Clinical chemistry, March 2007, Vol.53(3), pp.456-64
This study was undertaken to determine the association of serum C-reactive protein (CRP) with generalized and abdominal obesity, body fat composition, the metabolic syndrome, and oxidative stress markers among young people. We conducted a population-based study of 512 young people, aged 10-18 years. We obtained anthropometric and blood pressure measurements. Fasting blood sugar, total cholesterol (TC), HDL-cholesterol, triglycerides, CRP, malondialdehyde (MDA), and conjugated diene (CDE) were quantified. LDL-cholesterol (LDL-C) was calculated for samples with TG 〈 or =4.52 mmol/L RESULTS: Mean triglycerides, waist and hip circumferences, percentage body fat, subcutaneous fat, and systolic blood pressure increased significantly with increasing body mass index (BMI). In contrast, the mean LDL and TC were higher in underweight than normal weight individuals, and then increased significantly from normal to higher BMI categories. Mean HDL cholesterol significantly decreased with increasing BMI. Overall, CRP, MDA, and CDE were significantly correlated with measures of abdominal obesity. Serum CRP, MDA, and CDE significantly increased in the upper quartiles of waist circumference. Study participants with higher CRP concentrations were more likely to have metabolic syndrome and high oxidative stress markers. We found a significant positive association between CRP and oxidative stress markers in healthy young people, as well as an increase in these markers in the upper quartiles of waist circumference, but not BMI. Oxidative stress and CRP may interact in the early inflammatory processes of atherosclerosis.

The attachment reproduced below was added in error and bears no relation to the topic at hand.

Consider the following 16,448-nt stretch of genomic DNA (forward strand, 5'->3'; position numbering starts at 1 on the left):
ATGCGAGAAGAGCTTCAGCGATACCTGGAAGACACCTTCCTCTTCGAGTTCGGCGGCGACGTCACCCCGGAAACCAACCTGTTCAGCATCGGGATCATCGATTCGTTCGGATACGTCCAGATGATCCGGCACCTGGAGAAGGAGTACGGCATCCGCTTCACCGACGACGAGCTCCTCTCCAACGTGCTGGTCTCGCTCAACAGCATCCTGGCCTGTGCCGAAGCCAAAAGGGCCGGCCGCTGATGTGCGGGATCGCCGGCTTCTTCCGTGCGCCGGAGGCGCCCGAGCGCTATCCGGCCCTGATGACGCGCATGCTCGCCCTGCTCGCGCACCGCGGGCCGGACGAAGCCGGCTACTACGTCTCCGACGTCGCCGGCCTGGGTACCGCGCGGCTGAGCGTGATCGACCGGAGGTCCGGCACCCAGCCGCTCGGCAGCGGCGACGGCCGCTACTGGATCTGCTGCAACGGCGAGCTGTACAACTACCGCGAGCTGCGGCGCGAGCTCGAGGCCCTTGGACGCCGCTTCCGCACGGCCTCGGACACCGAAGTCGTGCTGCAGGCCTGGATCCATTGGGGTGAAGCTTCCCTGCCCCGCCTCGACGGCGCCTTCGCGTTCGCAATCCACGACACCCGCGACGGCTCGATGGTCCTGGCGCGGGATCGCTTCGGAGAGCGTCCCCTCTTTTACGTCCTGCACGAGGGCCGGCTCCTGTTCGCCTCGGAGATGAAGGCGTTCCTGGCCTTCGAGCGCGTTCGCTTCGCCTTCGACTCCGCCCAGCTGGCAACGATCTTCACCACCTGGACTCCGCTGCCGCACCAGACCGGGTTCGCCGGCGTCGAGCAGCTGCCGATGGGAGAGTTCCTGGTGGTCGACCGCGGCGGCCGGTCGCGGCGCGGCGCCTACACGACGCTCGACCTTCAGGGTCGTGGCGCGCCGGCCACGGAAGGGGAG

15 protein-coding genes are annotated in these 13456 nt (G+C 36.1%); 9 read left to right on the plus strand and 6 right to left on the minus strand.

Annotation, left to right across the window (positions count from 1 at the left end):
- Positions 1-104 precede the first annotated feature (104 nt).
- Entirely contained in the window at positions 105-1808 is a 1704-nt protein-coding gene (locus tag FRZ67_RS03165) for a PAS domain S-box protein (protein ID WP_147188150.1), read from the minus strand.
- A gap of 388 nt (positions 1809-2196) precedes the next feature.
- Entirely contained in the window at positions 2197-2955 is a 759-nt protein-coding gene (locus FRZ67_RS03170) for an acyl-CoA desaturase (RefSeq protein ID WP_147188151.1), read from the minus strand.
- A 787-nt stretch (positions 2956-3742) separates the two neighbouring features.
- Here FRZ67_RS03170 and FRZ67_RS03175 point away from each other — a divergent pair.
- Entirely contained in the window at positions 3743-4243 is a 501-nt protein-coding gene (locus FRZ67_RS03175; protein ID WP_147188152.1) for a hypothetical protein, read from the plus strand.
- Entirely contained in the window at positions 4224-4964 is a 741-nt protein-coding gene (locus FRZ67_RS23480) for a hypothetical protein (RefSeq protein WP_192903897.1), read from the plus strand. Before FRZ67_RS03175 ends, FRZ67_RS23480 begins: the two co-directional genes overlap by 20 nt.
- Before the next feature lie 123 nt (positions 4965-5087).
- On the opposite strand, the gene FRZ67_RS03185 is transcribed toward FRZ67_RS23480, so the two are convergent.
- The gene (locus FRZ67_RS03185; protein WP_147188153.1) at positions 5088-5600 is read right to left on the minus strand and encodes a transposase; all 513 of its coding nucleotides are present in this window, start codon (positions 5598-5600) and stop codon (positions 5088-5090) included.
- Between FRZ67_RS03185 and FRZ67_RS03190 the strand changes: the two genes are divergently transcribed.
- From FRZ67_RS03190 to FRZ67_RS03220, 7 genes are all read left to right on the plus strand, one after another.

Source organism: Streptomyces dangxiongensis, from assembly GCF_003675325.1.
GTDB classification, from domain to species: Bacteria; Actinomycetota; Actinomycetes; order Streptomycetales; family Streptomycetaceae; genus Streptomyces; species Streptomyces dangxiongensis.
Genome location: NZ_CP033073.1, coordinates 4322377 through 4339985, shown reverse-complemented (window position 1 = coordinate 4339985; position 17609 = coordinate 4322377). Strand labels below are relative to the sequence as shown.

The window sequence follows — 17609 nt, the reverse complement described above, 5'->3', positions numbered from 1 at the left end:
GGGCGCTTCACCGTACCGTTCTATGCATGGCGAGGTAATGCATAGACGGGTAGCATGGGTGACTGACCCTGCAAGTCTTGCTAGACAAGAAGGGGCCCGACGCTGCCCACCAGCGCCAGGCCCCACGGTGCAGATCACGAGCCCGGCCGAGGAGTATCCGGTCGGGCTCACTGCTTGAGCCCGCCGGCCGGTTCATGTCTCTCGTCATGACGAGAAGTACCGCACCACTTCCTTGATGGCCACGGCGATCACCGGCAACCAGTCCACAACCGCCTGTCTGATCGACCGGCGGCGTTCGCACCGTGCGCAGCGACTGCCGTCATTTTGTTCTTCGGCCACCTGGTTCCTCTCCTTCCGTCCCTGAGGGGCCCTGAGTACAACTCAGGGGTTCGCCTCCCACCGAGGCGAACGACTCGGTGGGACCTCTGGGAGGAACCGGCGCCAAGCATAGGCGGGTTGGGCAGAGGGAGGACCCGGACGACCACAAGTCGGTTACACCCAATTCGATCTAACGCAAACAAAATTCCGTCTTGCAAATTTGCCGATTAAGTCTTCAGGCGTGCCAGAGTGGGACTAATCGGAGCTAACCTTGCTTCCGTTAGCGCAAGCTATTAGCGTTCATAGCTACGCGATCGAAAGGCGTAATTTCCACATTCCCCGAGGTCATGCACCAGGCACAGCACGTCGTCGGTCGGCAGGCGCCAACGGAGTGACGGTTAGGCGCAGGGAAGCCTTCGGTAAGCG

Oxidative Stress ; Atherosclerosis -- Metabolism ; C-Reactive Protein -- Analysis
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